Strange Bedfellows, Atheism and Naturaistic Theism

From: Steve Petermann (
Date: Fri Sep 12 2003 - 09:56:44 EDT

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    The scientific method is a remarkable tool. It has enabled humans to
    understand the workings of the cosmos to a great degree. Among the bedrock
    requirements of the scientific method are repeatability and predictability.
    If it cannot be shown that a theory repeatedly predicts outcomes, it will
    not make it into the cannon of scientific knowledge.

    However, this requirement also points to a view that the cosmos is
    mechanistic, controlled by the natural law. If the cosmos wasn't
    mechanistic science would not be able to make sense of what is sees. No
    repeatability, no science. But this also says that the cosmos has no
    freedom. It does what it does and cannot do otherwise. Even if one
    considers the indeterminism at the quantum level those events are supposedly
    random, not affording any freedom either.

    All well and good so far for science. However, what happens when the
    spotlight of the scientific method shines its light on humans. Then it
    becomes a different story. That unfreeness of the cosmos that science
    relies on suddenly dissolves when the human mind is under the scrutiny of
    the method. It is an anathema to humans that *they* are unfree and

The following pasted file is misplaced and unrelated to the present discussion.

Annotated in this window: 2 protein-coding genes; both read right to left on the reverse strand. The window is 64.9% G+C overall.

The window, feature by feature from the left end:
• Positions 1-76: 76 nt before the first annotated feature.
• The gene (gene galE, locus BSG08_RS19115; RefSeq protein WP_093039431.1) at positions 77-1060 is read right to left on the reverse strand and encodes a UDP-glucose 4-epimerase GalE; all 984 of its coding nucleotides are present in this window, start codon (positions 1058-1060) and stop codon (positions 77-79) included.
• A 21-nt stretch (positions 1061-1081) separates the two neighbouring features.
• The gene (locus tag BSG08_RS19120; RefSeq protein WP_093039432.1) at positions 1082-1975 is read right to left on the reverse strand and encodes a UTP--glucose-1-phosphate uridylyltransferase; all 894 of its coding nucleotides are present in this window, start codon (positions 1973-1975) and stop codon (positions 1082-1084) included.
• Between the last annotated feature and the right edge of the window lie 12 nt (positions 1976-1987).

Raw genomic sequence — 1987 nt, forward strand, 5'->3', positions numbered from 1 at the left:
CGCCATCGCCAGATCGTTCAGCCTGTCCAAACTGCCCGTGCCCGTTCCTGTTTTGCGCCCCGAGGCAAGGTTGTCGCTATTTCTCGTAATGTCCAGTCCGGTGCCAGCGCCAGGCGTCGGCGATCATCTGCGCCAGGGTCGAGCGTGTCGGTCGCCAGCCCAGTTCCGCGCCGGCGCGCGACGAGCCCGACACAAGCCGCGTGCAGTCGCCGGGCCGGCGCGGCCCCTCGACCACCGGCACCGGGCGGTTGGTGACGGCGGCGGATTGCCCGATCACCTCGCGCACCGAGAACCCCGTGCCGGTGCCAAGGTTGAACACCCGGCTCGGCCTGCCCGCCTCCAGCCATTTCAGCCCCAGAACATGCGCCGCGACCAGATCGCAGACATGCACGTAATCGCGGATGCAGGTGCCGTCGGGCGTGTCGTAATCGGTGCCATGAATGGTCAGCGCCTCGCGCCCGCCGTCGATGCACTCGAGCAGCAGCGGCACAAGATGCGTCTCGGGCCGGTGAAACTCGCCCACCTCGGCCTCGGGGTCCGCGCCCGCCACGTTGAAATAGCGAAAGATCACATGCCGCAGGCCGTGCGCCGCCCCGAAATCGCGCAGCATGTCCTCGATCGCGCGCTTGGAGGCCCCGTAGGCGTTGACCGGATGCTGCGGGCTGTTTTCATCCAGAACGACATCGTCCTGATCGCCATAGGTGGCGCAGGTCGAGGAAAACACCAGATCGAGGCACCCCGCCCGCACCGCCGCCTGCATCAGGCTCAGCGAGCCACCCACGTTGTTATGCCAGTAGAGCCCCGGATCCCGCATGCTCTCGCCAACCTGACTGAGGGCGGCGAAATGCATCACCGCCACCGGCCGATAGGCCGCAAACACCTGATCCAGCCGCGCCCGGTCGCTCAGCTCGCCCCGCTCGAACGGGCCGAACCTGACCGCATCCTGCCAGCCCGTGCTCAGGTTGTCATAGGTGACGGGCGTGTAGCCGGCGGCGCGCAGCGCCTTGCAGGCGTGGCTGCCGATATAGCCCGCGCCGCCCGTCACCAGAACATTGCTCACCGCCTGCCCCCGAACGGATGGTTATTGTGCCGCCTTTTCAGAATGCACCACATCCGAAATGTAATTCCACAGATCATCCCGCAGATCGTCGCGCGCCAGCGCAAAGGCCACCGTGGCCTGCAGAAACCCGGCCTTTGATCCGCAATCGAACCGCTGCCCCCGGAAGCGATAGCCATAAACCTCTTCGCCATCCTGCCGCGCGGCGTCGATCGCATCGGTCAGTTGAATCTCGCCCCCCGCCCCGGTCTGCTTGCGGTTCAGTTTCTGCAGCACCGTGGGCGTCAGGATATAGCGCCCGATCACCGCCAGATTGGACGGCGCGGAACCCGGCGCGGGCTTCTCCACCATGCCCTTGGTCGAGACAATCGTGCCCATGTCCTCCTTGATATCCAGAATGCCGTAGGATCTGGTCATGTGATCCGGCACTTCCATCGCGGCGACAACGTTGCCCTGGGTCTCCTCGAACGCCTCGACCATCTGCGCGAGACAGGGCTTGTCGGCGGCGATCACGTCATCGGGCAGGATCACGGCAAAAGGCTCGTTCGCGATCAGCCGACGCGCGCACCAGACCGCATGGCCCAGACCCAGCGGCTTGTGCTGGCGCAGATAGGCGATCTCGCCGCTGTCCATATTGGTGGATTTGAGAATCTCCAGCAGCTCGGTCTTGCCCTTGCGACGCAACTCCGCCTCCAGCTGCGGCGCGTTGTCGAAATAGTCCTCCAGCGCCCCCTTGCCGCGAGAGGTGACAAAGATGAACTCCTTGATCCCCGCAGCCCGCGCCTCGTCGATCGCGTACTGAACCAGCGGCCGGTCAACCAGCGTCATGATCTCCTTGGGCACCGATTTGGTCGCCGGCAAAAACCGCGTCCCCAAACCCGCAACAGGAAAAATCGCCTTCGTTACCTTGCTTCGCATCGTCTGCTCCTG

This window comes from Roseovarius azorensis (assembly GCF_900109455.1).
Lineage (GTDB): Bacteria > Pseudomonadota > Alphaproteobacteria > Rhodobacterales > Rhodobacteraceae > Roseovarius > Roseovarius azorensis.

Humans need a sense of meaning. Where do that get it? In large part from
    the idea of agency. Personal agency based on human freedom creates a sense
    of personal meaning. Divine agency based on divine action creates a sense
    of ultimate meaning.

    Enter the strange partnership of atheism and naturalistic theism.

    In my experience with atheists(many of whom are my friends) they base, to a
    large extent, their sense of meaning on the idea of human agency(human
    freedom). So do the theists and non-theists I know. Many of those theists
    also look to divine agency as a ground for ultimate meaning. But all the
    naturalists in this group(atheistic and theistic) have a problem with this
    mechanistic view of the cosmos. It doesn't seem to offer any real sense of
    freedom either personal or divine.

    For them there are only two strategies to overcome this problem, redefine
    the term freedom or look to the indeterminism of the quantum world. Turns
    out they may use both.

    As an example of the first strategy, it seems to me that Daniel Dennett in
    his recent book _Freedom Evolves_ opts for the first strategy by pushing a
    definition of freedom that doesn't, in my opinion, fit our common sense of
    the term. This might be considered a slight of hand move that seems to
    offer an answer to the anathema but it really doesn't.

    The other strategy is where atheists and naturalistic theists have formed an
    unconscious partnership. Both want quantum indeterminacies to be the source
    of freedom. Classic physics doesn't offer any hope, but perhaps this
    strange world of the quanta can save the day. But if atheists look to the
    openness of the cosmos as this source of personal agency why is it such a
    failing for religious folk to do the same? Interestingly enough research in
    this area may offer a reasonableness to both positions. Then in the final
    analysis it will all come down to a personal intuition about the cosmos
    followed by actions based on faith.

    Steve Petermann

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